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BUILDING SERVICES: MERCURY ENGINEERING UK which he took up, and he worked extremely well through his time here. He was at Ayrshire College and he won the West of Scotland Apprentice of the Year regional competition, which gave him entry through to the All Scottish Apprentice of the Year Award and he won that one as well. Now he’s able to go forward for the UK Skills Award.” Mercury’s involvement at the South Glasgow Hospital Campus continues its practice of working in a variety of sectors that include nuclear, petrochemical, data centres and pharmaceuticals as well as healthcare. These all provide different challenges that, according to John, the company is well able to meet: “We have a diverse workforce where we have people who will specialise in healthcare and some who specialise in data centres. We also have a core of people who are capable of moving across the businesses and will work on any given construction site so we cover the full spectrum of the industry.” SPECIALIST EQUIPMENT The work typically extends to providing all the switch gear, power cabling and the physical parts of the installation in a data centre but then using a specialist for the data cabling. The same principle applies in hospitals, where Mercury deals with all the cabling and controls but suppliers will install their own specialist equipment, make the final connection and handle the commissioning. John explains: “If a CT scanner is being installed, we will do all the work and provide everything up to the scanner, then the specialist will fit the equipment, do the final hook ups and run the scanner to make sure it’s doing what it’s supposed to do.

“We work in conjunction with the specialist, finding out exactly what they need and taking the job to a point where they do the final hook up and commission the specialist equipment. Mercury will install and commission all the water services, heating services, the high voltage system, low voltage systems for the fire alarms and data. We will take that to a completion and provide completion certificates but, on the back of that, we have specialist vendors for x-ray, CT scanners and operating CONTINUED ON PAGE 96 4

MERCURY’S INVOLVEMENT AT THE SOUTH GLASGOW HOSPITAL CAMPUS CONTINUES ITS PRACTICE OF WORKING IN A VARIETY OF SECTORS

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BUILDING SERVICES: MERCURY ENGINEERING UK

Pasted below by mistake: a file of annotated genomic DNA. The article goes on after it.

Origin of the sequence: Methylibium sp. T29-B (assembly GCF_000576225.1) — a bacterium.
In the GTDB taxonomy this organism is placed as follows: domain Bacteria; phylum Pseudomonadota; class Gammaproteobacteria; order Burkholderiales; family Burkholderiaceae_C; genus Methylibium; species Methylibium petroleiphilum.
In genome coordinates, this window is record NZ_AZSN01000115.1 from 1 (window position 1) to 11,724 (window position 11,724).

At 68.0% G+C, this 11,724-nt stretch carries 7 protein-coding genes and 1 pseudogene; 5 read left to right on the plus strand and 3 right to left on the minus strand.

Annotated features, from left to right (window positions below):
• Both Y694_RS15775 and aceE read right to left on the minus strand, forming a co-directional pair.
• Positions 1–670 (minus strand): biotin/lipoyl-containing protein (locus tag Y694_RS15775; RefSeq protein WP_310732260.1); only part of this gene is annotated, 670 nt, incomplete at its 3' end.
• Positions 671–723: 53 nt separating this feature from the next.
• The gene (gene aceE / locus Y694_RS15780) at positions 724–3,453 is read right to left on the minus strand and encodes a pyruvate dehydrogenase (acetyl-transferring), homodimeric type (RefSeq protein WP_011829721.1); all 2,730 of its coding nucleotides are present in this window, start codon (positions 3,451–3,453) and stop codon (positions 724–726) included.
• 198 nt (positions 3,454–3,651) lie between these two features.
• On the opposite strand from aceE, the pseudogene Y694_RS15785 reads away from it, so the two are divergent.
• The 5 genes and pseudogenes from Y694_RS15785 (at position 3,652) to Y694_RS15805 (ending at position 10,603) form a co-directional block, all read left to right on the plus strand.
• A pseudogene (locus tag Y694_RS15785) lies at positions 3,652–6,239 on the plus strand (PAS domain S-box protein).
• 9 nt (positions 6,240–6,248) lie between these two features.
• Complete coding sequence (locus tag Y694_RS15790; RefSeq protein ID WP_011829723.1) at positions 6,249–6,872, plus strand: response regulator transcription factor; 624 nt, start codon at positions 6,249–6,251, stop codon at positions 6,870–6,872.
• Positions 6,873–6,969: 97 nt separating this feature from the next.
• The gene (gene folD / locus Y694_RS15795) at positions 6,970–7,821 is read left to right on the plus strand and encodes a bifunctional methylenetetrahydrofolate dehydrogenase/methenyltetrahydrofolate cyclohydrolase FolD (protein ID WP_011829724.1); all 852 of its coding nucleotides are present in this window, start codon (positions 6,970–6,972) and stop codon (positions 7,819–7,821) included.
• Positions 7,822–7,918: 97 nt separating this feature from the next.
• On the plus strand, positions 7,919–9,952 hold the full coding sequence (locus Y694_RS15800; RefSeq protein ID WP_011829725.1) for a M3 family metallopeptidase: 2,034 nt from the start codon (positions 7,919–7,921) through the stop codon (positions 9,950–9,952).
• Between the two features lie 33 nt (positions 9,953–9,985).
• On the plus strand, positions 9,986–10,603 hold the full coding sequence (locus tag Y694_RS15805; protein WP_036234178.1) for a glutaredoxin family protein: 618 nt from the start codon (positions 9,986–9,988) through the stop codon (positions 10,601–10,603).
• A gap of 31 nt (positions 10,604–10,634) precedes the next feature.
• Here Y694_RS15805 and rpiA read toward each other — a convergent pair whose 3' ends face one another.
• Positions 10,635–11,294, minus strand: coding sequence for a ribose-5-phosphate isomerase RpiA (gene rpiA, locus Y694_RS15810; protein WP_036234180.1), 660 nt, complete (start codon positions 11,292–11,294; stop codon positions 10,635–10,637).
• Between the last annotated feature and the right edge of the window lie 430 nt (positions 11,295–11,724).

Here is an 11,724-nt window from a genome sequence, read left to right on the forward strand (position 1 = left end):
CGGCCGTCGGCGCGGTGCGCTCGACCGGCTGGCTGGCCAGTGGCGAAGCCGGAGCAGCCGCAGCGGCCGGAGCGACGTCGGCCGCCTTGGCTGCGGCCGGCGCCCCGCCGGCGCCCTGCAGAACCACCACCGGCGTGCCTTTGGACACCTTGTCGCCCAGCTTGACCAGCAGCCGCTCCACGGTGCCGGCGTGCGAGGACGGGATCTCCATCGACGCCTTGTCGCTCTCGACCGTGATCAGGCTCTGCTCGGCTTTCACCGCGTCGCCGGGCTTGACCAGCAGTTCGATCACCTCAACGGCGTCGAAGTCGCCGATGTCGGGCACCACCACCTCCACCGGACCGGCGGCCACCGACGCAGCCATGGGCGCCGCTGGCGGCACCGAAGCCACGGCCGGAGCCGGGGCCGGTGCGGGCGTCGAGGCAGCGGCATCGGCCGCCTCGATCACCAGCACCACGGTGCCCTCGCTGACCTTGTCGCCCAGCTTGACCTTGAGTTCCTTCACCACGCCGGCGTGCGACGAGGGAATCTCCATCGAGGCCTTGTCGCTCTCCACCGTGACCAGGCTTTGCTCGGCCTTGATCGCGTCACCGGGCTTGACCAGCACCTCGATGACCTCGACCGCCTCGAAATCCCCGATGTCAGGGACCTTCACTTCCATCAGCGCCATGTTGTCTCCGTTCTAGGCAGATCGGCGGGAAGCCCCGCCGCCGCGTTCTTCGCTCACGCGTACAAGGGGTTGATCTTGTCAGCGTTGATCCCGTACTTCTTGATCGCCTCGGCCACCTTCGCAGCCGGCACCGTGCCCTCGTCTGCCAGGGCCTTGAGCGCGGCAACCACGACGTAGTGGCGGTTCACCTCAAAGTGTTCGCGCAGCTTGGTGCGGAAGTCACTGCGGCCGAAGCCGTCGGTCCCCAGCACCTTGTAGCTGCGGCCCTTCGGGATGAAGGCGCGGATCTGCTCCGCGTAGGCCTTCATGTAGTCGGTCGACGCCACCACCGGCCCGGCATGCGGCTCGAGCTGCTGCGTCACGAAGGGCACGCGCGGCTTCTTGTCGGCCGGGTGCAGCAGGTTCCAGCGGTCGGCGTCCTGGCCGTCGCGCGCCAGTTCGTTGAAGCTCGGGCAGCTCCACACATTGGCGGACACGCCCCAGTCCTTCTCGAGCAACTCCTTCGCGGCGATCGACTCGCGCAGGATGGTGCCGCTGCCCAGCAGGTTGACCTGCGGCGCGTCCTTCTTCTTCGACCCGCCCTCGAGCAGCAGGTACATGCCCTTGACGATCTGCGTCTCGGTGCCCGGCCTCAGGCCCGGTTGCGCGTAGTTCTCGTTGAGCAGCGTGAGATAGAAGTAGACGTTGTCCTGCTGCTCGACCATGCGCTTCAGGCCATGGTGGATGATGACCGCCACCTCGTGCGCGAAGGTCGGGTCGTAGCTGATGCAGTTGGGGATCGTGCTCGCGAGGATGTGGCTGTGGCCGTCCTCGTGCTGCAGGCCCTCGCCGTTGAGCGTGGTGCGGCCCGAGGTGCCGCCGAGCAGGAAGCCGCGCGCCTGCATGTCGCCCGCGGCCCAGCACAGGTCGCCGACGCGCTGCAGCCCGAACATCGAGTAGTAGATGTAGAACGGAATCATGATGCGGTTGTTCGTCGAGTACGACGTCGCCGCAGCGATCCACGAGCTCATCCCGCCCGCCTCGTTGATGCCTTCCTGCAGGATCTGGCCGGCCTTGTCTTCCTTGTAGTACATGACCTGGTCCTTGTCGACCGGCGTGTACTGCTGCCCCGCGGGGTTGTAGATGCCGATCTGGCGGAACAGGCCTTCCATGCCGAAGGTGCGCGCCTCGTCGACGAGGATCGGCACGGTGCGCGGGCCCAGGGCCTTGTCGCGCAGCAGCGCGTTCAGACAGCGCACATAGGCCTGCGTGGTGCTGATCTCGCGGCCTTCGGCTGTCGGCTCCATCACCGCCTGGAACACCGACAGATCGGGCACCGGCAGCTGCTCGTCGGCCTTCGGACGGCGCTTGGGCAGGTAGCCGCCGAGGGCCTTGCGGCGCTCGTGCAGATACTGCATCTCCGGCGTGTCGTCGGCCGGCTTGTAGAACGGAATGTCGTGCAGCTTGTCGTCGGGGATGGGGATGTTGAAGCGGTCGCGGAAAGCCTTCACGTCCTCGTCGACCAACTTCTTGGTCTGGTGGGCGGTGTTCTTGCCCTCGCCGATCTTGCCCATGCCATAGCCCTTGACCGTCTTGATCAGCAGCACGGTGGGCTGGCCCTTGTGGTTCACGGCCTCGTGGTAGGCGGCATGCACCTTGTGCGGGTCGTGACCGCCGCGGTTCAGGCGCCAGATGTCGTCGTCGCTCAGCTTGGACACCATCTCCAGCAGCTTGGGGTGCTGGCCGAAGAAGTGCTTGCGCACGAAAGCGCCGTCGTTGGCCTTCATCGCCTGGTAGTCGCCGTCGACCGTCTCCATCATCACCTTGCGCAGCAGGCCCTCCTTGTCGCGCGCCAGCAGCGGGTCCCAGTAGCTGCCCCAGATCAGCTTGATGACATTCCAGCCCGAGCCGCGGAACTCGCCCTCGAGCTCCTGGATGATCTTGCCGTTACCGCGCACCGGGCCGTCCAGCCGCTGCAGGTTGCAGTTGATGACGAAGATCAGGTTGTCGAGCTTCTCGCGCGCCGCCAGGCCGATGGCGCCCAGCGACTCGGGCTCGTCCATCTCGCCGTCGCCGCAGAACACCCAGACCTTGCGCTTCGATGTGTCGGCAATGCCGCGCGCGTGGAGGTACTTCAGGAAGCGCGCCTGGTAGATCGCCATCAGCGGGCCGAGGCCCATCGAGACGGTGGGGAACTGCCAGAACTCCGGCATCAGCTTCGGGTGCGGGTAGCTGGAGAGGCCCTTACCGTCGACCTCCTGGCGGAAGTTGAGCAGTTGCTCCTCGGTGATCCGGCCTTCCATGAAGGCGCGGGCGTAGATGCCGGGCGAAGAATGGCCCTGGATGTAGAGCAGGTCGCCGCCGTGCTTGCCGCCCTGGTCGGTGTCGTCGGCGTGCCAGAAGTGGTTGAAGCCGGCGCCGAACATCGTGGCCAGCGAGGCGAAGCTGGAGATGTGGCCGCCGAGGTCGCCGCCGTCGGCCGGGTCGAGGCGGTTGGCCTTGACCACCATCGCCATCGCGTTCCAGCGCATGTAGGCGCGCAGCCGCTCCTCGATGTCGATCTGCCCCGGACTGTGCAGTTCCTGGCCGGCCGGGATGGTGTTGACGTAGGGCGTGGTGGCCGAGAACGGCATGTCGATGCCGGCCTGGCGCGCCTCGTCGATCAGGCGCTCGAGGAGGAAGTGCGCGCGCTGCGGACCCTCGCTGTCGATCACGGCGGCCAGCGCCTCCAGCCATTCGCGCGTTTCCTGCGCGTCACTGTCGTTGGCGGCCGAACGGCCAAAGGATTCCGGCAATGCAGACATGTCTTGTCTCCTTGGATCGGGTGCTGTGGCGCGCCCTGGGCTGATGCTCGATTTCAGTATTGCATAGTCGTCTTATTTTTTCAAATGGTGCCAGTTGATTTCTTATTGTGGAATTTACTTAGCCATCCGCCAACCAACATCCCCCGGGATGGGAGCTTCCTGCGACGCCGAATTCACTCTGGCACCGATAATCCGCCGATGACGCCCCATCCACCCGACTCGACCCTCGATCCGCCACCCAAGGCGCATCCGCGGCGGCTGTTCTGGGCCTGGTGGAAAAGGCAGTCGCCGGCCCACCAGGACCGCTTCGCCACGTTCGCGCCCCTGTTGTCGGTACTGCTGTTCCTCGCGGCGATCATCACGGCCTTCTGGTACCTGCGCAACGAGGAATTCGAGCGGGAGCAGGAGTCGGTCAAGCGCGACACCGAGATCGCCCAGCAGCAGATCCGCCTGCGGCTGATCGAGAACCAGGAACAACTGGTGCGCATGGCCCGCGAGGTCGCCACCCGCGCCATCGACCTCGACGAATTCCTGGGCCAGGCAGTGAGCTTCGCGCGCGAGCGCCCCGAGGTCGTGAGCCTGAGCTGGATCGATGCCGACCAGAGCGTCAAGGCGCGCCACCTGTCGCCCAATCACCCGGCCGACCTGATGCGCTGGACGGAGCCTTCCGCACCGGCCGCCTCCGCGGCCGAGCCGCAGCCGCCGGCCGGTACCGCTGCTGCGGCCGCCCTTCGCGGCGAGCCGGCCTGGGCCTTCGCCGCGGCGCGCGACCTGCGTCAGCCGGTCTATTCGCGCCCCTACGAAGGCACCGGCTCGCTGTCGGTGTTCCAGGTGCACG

NEW SOUTH GLASGOW HOSPITAL CAMPUS The project will expand and upgrade the existing maternity hospital and develop new regional adult and children’s hospitals plus supporting facilities. It will be the largest and most advanced single NHS development in the UK and will create one of the largest hospital complexes in Europe at a total cost of £842 million. The outline business case was approved by the Scottish Government in May 2008 and was followed by contract award to Brookfield Multiplex in November 2009 and approval of the full business case at the end of 2010. Work commenced on the new laboratory and facilities management building in the first quarter of 2010 with the construction of the new adult and children’s hospital starting one year later. The refurbished maternity unit opened in 2010, the laboratory and facilities management building was completed in March 2012 while the new hospitals are due for completion in the first quarter of 2015 and should be operational in the summer of that year. The aim is to provide a gold standard of healthcare from the single site, which will have the biggest critical care complex and one of the biggest emergency departments in Scotland. The new adult hospital will provide 1,109 beds in single room, en suite accommodation over fourteen floors plus emergency, acute receiving, critical care, thirty operating theatres and diagnostic services. The separate children’s hospital replaces the Royal Hospital for Sick Children and will provide 256 beds in four-bedded and single-bedded accommodation over five floors plus specialist services that include cardiology and cardiac surgery, renal and bone marrow transplantation. There’s a part-covered roof garden for outdoor activities, including a stage for theatrical productions. The refurbished maternity unit has world-class facilities that include a new foetal medicine department providing specialist diagnostic facilities and treatment to unborn babies from across Scotland. It will be linked to the new adult and children’s hospitals via a walkway bridge. The laboratory accommodates blood sciences, pathology, genetics, microbiology, post-mortem and mortuary services while the facilities management facility supplies the FM management hub for the campus. They are linked to the adult and children’s hospitals by an underground tunnel that will provide a route for automated guided vehicles to deliver supplies and remove waste.